Journal of the California Cannabis Research Medical
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Statement of Purpose:
The California Cannabis Research Medical Group was founded
by Tod Mikuriya, MD, to enable doctors who have been monitoring their
patients’ cannabis use to share data and observations.
Cannabis is not a conventional medicine at this time, and O’Shaugnessy’s —published
by the CCRMG— is not starting out as a conventional journal.
Our primary goals are the same as the stated goals of
any reputable scientific publication: to bring out findings that are
accurate, duplicable, and useful to the community at large. But in
order to do this, we have to pursue parallel goals such as removing
the impediments to clinical research created by Prohibition, and educating
our colleagues, co-workers and patients as we educate ourselves about
the medical uses of cannabis.
Some 50,000 Californians have obtained doctors’ approvals
to use cannabis since Prop 215 made it legal in November, 1996. (This
estimate is based on records kept by cannabis clubs and an extrapolation
with Oregon, which has a state program that maintains a registry of
patients authorized by physicians to use cannabis.)
Legalization under Section 11362.5 of the state’s Health & Safety
Code created a fearful dilemma for California doctors, because cannabis
remained illegal under federal law. Most doctors, having had no training
on the subject in medical school, having no guidance with respect to
dose, modes of delivery, range of effects, counter-indications, etc.,
have been understandably reluctant to sanction their patients’ use
A December 1996 threat from federal officials to deny
prescription-writing privileges to California doctors who recommend
marijuana has achieved some of its inhibiting purpose, although the
federal courts ruled that it violated the First Amendment.
Doctors who have approved cannabis use by their patients
fall into three broad categories: 1) Willing specialists — mainly oncologists
and AIDS specialists who, having been educated by their patients over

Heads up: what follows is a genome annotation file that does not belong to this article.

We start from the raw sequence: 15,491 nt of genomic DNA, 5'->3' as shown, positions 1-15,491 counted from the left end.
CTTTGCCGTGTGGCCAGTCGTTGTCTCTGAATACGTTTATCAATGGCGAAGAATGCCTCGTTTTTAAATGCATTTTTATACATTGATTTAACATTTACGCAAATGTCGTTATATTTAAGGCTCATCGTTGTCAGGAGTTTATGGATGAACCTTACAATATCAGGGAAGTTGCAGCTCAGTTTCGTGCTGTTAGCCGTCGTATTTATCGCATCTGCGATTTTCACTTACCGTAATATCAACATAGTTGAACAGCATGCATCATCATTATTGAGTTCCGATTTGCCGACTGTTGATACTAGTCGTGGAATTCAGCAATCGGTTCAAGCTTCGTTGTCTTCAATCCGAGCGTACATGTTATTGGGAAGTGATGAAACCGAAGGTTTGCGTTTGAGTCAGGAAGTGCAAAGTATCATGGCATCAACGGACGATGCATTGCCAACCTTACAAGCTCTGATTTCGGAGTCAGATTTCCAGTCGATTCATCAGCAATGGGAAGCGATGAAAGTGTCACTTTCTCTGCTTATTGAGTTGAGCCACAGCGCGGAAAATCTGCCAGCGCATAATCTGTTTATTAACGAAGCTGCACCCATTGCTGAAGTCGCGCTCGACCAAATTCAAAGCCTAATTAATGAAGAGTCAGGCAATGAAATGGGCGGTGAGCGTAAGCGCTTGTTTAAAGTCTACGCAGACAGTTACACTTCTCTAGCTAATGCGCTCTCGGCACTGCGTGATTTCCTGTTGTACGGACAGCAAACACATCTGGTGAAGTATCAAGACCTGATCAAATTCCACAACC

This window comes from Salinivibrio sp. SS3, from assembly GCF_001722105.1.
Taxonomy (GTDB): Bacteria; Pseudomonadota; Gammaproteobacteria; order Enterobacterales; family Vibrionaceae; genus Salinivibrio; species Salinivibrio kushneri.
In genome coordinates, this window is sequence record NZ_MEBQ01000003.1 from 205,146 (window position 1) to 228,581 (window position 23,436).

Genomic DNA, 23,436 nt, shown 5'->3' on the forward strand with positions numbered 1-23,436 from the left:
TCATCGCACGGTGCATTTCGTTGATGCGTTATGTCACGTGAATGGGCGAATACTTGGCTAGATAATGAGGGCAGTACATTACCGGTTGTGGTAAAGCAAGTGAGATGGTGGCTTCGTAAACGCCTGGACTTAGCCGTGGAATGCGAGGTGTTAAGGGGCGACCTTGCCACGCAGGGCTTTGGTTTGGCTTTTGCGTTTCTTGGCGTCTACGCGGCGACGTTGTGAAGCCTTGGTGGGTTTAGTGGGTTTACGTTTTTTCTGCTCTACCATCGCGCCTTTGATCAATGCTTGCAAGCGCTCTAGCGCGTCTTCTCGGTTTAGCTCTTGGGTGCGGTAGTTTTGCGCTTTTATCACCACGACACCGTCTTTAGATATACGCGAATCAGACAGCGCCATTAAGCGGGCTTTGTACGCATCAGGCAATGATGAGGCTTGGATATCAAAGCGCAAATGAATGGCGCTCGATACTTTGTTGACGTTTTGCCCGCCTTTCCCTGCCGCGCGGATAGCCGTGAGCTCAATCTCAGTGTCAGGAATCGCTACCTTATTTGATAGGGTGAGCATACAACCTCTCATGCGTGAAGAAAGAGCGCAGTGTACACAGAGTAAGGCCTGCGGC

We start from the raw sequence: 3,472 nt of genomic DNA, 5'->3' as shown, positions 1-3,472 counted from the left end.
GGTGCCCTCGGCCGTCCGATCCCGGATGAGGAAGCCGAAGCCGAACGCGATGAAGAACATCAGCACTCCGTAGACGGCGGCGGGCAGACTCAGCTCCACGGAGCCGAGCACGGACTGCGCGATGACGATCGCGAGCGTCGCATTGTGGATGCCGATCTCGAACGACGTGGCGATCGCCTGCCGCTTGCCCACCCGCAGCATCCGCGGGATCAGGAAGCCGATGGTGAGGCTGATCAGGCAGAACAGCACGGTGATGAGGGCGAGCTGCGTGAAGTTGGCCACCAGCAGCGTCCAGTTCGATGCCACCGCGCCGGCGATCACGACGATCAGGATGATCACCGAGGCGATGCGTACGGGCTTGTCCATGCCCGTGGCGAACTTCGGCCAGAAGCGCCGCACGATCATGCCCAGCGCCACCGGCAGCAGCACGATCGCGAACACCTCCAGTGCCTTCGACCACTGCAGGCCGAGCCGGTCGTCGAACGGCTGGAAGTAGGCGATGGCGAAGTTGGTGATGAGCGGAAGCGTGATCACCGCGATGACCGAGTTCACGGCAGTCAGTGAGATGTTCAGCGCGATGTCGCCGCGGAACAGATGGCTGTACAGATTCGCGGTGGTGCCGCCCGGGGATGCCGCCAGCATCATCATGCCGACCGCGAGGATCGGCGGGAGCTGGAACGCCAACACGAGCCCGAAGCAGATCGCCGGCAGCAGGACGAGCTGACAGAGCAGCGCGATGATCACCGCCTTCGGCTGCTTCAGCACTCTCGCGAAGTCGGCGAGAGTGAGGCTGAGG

the years, understood the utility of cannabis and felt confident about
approving its use; 2) Willing general practitioners who have written
approvals for a few of their patients who have grave illnesses or otherwise
undeniable needs; and 3) Cannabis specialists, who recognize its versatility,
are convinced of its relative benignity, and keep abreast of the literature
with respect to mechanism-of-action, clinical trials in Europe, etc.
CCRMG members are in this subset. Collectively, they have issued most
of the estimated 50,000 approvals granted to date.
CCRMG members each have their own intake questionnaires and record-keeping
systems, and have been slow to agree on a uniform “face sheet” for their patients’ charts
(partly because they’ve had to spend so much of their time, energy, and resources
responding to legal threats to themselves and their patients).
Six-and-a-half years after the legalization of marijuana for medical
use, serious data sharing is only just beginning; we’re still in the
borderland between anecdotal evidence and verifiable data. Nevertheless,
the information garnered to date seems worth collating and sharing
with other doctors and healthcare workers, as well as patients, caregivers,
and concerned citizens.
Editor: Fred Gardner, journal<AT>ccrmg.org
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